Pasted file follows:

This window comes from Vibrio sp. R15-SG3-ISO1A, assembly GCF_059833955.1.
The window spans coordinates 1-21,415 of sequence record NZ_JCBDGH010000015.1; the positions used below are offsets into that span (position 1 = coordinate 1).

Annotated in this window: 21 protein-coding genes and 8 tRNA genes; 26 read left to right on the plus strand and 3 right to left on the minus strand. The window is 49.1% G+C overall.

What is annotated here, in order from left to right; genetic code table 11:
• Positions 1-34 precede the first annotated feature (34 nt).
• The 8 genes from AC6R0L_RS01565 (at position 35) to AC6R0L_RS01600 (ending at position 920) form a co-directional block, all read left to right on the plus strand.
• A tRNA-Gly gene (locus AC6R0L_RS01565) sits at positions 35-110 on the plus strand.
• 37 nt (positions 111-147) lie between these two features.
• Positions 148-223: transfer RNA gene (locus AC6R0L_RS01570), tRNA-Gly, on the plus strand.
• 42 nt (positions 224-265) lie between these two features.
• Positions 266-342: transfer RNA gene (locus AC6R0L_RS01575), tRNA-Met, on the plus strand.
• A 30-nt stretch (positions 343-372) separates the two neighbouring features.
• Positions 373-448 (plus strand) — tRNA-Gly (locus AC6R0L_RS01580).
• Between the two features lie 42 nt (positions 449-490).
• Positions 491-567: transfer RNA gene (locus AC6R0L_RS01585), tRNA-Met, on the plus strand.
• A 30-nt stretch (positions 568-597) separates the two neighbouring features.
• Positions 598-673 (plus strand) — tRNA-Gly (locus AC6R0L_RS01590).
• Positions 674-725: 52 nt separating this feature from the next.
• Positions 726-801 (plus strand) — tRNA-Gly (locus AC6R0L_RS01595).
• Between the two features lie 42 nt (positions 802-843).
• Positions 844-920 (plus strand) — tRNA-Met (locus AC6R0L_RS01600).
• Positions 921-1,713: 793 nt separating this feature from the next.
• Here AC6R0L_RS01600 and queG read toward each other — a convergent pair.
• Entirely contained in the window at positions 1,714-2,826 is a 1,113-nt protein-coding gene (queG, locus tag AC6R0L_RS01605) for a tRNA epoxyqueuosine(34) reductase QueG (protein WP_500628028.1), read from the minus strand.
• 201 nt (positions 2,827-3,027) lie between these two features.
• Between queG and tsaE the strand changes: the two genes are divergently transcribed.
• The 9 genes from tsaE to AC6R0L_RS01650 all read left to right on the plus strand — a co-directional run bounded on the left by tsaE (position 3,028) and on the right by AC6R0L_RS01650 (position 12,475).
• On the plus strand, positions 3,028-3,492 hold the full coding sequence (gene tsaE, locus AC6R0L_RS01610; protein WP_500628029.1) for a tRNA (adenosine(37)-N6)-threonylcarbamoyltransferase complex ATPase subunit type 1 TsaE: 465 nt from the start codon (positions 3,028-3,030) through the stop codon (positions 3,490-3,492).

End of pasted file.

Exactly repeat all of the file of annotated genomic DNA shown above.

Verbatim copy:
This window comes from Vibrio sp. R15-SG3-ISO1A, assembly GCF_059833955.1.
The window spans coordinates 1-21,415 of sequence record NZ_JCBDGH010000015.1; the positions used below are offsets into that span (position 1 = coordinate 1).

Annotated in this window: 21 protein-coding genes and 8 tRNA genes; 26 read left to right on the plus strand and 3 right to left on the minus strand. The window is 49.1% G+C overall.

What is annotated here, in order from left to right; genetic code table 11:
• Positions 1-34 precede the first annotated feature (34 nt).
• The 8 genes from AC6R0L_RS01565 (at position 35) to AC6R0L_RS01600 (ending at position 920) form a co-directional block, all read left to right on the plus strand.
• A tRNA-Gly gene (locus AC6R0L_RS01565) sits at positions 35-110 on the plus strand.
• 37 nt (positions 111-147) lie between these two features.
• Positions 148-223: transfer RNA gene (locus AC6R0L_RS01570), tRNA-Gly, on the plus strand.
• 42 nt (positions 224-265) lie between these two features.
• Positions 266-342: transfer RNA gene (locus AC6R0L_RS01575), tRNA-Met, on the plus strand.
• A 30-nt stretch (positions 343-372) separates the two neighbouring features.
• Positions 373-448 (plus strand) — tRNA-Gly (locus AC6R0L_RS01580).
• Between the two features lie 42 nt (positions 449-490).
• Positions 491-567: transfer RNA gene (locus AC6R0L_RS01585), tRNA-Met, on the plus strand.
• A 30-nt stretch (positions 568-597) separates the two neighbouring features.
• Positions 598-673 (plus strand) — tRNA-Gly (locus AC6R0L_RS01590).
• Positions 674-725: 52 nt separating this feature from the next.
• Positions 726-801 (plus strand) — tRNA-Gly (locus AC6R0L_RS01595).
• Between the two features lie 42 nt (positions 802-843).
• Positions 844-920 (plus strand) — tRNA-Met (locus AC6R0L_RS01600).
• Positions 921-1,713: 793 nt separating this feature from the next.
• Here AC6R0L_RS01600 and queG read toward each other — a convergent pair.
• Entirely contained in the window at positions 1,714-2,826 is a 1,113-nt protein-coding gene (queG, locus tag AC6R0L_RS01605) for a tRNA epoxyqueuosine(34) reductase QueG (protein WP_500628028.1), read from the minus strand.
• 201 nt (positions 2,827-3,027) lie between these two features.
• Between queG and tsaE the strand changes: the two genes are divergently transcribed.
• The 9 genes from tsaE to AC6R0L_RS01650 all read left to right on the plus strand — a co-directional run bounded on the left by tsaE (position 3,028) and on the right by AC6R0L_RS01650 (position 12,475).
• On the plus strand, positions 3,028-3,492 hold the full coding sequence (gene tsaE, locus AC6R0L_RS01610; protein WP_500628029.1) for a tRNA (adenosine(37)-N6)-threonylcarbamoyltransferase complex ATPase subunit type 1 TsaE: 465 nt from the start codon (positions 3,028-3,030) through the stop codon (positions 3,490-3,492).